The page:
MATTHEWS: LA spa becomes new epicenter of culture war between women, transgender-rights activists

This July 4, 2021, photo, shows the exterior of the Wi Spa in Koreatown district in Los Angeles (AP Photo/Damian Dovarganes)

Though the battle between women and transgender-rights advocates is mostly playing out in the courts, there is another front to this culture war. This front is not seen often, but it is nevertheless being quietly (and sometimes not so quietly) waged at gyms, spas and other similar places across America.

In late June, a customer at the Wi Spa in Los Angeles recorded herself confronting the staff, because they allegedly allowed someone who claimed to be a transgender woman to walk around the “women’s section” with their man parts on full display in front of women and young girls.

“So Wi Spa is in agreement with men that just say they are a woman, and they can go down there with their penis and get into the women’s section?” the woman asked incredulously as others looked on.

Though it was hard to hear their response, it sounded like the Wi Spa employee told the woman that it was state law that allowed the supposed transgender woman to do just that.

In the video, you could see another woman demanding a refund after the alleged incident. Other women were also shown standing around, clearly upset about what is said to have happened.

Outside of the employees, who were obligated to tell the woman that state law mandated they allow the alleged transgender woman the access they were given, two men were seen in the video telling the outraged woman to shut up, with one actually having the nerve to mansplain what she and other women should be comfortable seeing in a dressing room, locker room, bathroom, etc.

Not long after the video went viral, a number of dueling protests were held outside of the spa, with one of them involving Antifa thugs who attacked people who opposed the spa’s stance.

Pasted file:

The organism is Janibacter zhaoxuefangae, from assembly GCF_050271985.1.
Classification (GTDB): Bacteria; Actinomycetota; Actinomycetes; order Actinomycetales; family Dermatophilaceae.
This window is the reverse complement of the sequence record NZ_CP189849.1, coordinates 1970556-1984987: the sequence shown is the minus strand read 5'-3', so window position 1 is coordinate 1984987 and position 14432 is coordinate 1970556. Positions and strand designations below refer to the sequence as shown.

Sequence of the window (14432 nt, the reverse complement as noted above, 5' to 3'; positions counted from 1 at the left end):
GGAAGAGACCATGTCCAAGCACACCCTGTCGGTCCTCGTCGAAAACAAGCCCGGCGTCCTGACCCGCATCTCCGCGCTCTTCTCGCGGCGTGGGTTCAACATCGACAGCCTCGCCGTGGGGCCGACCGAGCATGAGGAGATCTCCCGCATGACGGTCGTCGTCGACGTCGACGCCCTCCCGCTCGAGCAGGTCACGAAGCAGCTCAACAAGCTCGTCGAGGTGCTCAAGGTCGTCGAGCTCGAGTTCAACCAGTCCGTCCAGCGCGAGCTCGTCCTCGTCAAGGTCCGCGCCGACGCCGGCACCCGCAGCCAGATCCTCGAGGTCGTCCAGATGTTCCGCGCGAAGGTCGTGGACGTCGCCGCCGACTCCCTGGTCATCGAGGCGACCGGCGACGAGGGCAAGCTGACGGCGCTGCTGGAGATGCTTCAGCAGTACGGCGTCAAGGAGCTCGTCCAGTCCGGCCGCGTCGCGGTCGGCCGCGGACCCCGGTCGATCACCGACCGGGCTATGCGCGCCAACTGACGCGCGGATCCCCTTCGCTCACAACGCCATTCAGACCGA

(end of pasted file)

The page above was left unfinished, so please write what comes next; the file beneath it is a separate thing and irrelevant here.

Sadly, instead of siding with the women who were distressed over having to see a naked man — who identified as a woman — in the women’s section, the L.A. Times editorial board told women, including those who have experienced sexual assault, that, yes, we understand your concerns, and yes, some religions forbid situations like what happened at Wi Spa, but your discomfort is secondary to a person’s right to identify as whatever gender they want to and to flaunt it accordingly.

“There is no doubt that Wi Spa did the right thing in defending the right of a transgender customer to be nude in the women’s area, even though the sight of male-appearing genitalia discomfited at least one female customer,” they wrote. “But no one has an absolute right to feel comfortable all the time. People have a right to use the spa, but that doesn’t include with it a guarantee that they all will feel at ease with everything they see. They might prefer a spa where a certain amount of body covering is required.”

Further, they stated that “customers of public-serving businesses should be prepared to share space with the public, in all our forms, varieties and customs. Anti-discrimination laws stand for the principle that all are welcome, whether we are comfortable or not.”

If that sounded familiar, it should. Back in May 2016, during the HB2 “bathroom bill” debate here in North Carolina, the Charlotte Observer Editorial Board infamously wrote that “Yes, the thought of male genitalia in girls’ locker rooms — and vice versa — might be distressing to some. But the battle for equality has always been in part about overcoming discomfort…”

Here we are over five years later, and the battle rages on. No matter what the courts decide on down the line about women’s rights and those of transgender persons, this war will never be — and should not be — over until women feel safe in gender-segregated facilities and in their chosen sport again.

Media analyst Stacey Matthews has also written under the pseudonym Sister Toldjah and is a regular contributor to RedState and Legal Insurrection.